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FROM THIS EPISODE

You read it right, today's headline for my Art Talk is, "Knicks Player's Ball Crosses Over into the Arts?" Please don't worry; yours truly has no plans to expand his art coverage into sports. But this morning, rushing through the Los Angeles Times, I almost spilled my coffee over the front page of its Calendar section.

I'm not too much into sports, but even I recognized the photo of New York Knicks' basketball player, Jeremy Lin. The article heralds him as "the most visible Asian American in the country, if not the world." This phenomenon even has its own name, "Linsanity." He's obviously so big that today Los Angeles Times writes about him not only in the Sports section, but also in its Calendar section, which traditionally covers only arts and culture.

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I wonder if any of you remember the last time an artist's name appeared anywhere in the Sports section? My guess is not. Still, I do hope that one day the Sports editors will return the courtesy by welcoming their art colleagues to the front page of their section ... Though if that happens, I wouldn't be surprised if sports fans take up arms.

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Meanwhile, while generously expanding its coverage to sports, Los Angeles Times lost big time to its major competitor, New York Times. And it's not the first time that the mighty and venerable New York Times has broken the latest cultural story about L.A. Let me sum it up for you: UC Berkeley managed to misplace, mislabel and subsequently lose entirely an important work by the major Harlem Renaissance artist, Sargent Johnson (1888-1967). As a result, this impressive, intricately carved 22-foot-long redwood panel, valued at over $1 million, was sold to a furniture dealer for . . . yes, you're hearing it right . . . $164.63, including tax. To the rescue comes the Superman, this time taking the shape and form of a major American institution, our very own Huntington Library in San Marino, which acquired this important artwork for its collection.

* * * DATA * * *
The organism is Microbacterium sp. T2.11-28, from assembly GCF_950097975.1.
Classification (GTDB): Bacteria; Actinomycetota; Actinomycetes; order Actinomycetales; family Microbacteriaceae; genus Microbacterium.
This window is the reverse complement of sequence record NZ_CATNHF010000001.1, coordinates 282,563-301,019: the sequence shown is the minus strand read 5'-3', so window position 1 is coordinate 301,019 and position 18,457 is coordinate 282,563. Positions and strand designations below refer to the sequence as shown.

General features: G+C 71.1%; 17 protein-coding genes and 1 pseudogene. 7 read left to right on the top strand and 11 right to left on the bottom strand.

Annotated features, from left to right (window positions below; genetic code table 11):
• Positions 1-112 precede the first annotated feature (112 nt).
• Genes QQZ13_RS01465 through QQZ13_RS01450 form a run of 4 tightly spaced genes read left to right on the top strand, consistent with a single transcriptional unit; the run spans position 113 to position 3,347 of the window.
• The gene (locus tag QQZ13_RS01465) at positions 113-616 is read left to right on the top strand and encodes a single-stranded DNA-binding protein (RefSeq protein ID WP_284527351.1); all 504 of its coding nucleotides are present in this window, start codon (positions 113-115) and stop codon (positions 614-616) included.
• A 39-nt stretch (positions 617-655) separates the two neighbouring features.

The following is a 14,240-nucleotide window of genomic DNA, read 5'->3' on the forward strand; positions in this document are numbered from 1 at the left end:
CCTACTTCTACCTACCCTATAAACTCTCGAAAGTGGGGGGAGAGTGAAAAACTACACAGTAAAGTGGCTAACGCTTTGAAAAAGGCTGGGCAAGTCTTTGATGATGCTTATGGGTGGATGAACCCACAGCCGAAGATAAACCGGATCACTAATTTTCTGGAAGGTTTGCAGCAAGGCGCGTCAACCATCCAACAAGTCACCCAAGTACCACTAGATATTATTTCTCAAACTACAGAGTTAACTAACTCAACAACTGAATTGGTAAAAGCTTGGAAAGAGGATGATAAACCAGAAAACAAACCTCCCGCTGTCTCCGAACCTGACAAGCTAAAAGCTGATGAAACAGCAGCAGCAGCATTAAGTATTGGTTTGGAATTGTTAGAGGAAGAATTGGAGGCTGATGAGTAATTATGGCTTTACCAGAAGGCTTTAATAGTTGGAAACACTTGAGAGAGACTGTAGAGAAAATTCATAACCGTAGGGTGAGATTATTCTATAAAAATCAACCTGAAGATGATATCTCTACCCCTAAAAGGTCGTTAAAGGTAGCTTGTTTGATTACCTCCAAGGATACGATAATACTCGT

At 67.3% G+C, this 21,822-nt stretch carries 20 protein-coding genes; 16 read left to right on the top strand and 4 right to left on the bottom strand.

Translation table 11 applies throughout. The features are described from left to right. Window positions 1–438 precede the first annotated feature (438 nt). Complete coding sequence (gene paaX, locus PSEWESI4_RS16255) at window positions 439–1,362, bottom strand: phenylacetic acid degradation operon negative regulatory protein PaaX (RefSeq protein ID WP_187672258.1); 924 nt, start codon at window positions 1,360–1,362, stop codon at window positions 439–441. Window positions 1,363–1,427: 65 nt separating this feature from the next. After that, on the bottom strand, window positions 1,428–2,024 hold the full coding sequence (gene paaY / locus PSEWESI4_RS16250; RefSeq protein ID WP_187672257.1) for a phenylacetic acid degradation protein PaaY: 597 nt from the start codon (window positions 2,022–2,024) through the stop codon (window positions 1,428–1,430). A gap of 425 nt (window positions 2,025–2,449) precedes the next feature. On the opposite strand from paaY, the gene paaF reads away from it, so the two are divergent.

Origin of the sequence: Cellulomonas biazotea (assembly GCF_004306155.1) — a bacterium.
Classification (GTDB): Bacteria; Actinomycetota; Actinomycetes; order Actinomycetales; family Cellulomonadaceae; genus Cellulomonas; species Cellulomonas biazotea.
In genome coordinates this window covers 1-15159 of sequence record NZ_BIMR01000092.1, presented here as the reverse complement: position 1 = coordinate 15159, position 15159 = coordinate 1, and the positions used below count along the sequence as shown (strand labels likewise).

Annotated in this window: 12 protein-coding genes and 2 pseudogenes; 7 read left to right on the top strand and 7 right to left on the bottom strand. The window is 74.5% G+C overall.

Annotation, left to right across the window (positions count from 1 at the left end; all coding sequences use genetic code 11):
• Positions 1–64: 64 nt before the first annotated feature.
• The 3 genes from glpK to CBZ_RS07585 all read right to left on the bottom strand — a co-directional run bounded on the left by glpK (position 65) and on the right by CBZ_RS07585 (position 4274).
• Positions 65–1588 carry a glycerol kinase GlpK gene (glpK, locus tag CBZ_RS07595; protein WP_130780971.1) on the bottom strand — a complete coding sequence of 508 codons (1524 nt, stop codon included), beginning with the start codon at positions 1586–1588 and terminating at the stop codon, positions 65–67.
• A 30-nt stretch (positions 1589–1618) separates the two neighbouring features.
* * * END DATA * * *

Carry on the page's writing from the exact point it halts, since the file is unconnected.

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And it's not the only reason this formidable California museum and research center is in the news. It just announced the successor to John Murdoch, the current director of its Art Collection, who's retiring this summer after ten years in this position. The new man in charge will be Kevin Salatino, who after a short sojourn as a director of a college museum in Maine, is returning to L.A. where he earned accolades first as a curator at the Getty Research Institute and later at the Los Angeles County Museum of Art.

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Mr. Salatino has a reputation to live up to. He is known for informative and entertaining lectures with rather risqué subjects. I remember his lecture at the Getty some years ago, "Sex in the (Eternal) City: The Grand Tour as Erotic Pilgrimage," where he offered amusing and often unprintable information about sexual escapades of the rich and famous who arrived in Italy to immerse themselves in its history and culture but gave in to carnal temptations. The audience loved it. One hopes that Mr. Salatino has not lost his rare talent for combining academic research with a delightful, deadpan delivery.

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Banner image: New York Knicks guard Jeremy Lin drives against the Dallas Mavericks point guard Jason Kidd on February 19, 2012 in New York City. Photo by Chris Trotman/Getty Images

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